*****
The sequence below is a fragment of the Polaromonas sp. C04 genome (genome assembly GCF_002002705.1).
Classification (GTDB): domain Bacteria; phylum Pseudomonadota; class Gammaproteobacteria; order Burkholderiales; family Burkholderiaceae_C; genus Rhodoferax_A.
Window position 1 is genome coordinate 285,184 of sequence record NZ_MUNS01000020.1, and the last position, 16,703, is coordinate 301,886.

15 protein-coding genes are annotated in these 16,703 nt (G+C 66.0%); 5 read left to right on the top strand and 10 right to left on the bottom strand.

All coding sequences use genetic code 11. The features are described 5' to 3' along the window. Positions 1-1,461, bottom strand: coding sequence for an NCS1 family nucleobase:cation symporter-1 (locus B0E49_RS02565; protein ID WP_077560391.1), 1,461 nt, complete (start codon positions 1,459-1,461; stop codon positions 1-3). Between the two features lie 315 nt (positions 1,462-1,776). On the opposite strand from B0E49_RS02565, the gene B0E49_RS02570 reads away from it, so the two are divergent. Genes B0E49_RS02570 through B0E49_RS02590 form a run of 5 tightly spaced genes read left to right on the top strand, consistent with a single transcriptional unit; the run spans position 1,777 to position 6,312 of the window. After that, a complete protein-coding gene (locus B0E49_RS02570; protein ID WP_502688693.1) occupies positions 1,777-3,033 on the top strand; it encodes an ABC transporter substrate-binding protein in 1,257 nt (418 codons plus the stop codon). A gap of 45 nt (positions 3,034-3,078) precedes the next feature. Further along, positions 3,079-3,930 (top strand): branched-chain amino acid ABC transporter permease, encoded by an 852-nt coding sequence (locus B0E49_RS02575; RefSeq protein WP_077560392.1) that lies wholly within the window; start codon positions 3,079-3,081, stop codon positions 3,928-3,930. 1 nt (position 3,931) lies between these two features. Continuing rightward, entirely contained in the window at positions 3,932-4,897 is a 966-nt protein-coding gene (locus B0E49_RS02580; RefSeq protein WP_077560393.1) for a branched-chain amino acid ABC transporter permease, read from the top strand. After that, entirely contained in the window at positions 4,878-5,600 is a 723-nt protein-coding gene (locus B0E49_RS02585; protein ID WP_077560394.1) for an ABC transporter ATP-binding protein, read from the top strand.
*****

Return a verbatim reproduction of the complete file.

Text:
The sequence below is a fragment of the Polaromonas sp. C04 genome (genome assembly GCF_002002705.1).
Classification (GTDB): domain Bacteria; phylum Pseudomonadota; class Gammaproteobacteria; order Burkholderiales; family Burkholderiaceae_C; genus Rhodoferax_A.
Window position 1 is genome coordinate 285,184 of sequence record NZ_MUNS01000020.1, and the last position, 16,703, is coordinate 301,886.

15 protein-coding genes are annotated in these 16,703 nt (G+C 66.0%); 5 read left to right on the top strand and 10 right to left on the bottom strand.

All coding sequences use genetic code 11. The features are described 5' to 3' along the window. Positions 1-1,461, bottom strand: coding sequence for an NCS1 family nucleobase:cation symporter-1 (locus B0E49_RS02565; protein ID WP_077560391.1), 1,461 nt, complete (start codon positions 1,459-1,461; stop codon positions 1-3). Between the two features lie 315 nt (positions 1,462-1,776). On the opposite strand from B0E49_RS02565, the gene B0E49_RS02570 reads away from it, so the two are divergent. Genes B0E49_RS02570 through B0E49_RS02590 form a run of 5 tightly spaced genes read left to right on the top strand, consistent with a single transcriptional unit; the run spans position 1,777 to position 6,312 of the window. After that, a complete protein-coding gene (locus B0E49_RS02570; protein ID WP_502688693.1) occupies positions 1,777-3,033 on the top strand; it encodes an ABC transporter substrate-binding protein in 1,257 nt (418 codons plus the stop codon). A gap of 45 nt (positions 3,034-3,078) precedes the next feature. Further along, positions 3,079-3,930 (top strand): branched-chain amino acid ABC transporter permease, encoded by an 852-nt coding sequence (locus B0E49_RS02575; RefSeq protein WP_077560392.1) that lies wholly within the window; start codon positions 3,079-3,081, stop codon positions 3,928-3,930. 1 nt (position 3,931) lies between these two features. Continuing rightward, entirely contained in the window at positions 3,932-4,897 is a 966-nt protein-coding gene (locus B0E49_RS02580; RefSeq protein WP_077560393.1) for a branched-chain amino acid ABC transporter permease, read from the top strand. After that, entirely contained in the window at positions 4,878-5,600 is a 723-nt protein-coding gene (locus B0E49_RS02585; protein ID WP_077560394.1) for an ABC transporter ATP-binding protein, read from the top strand.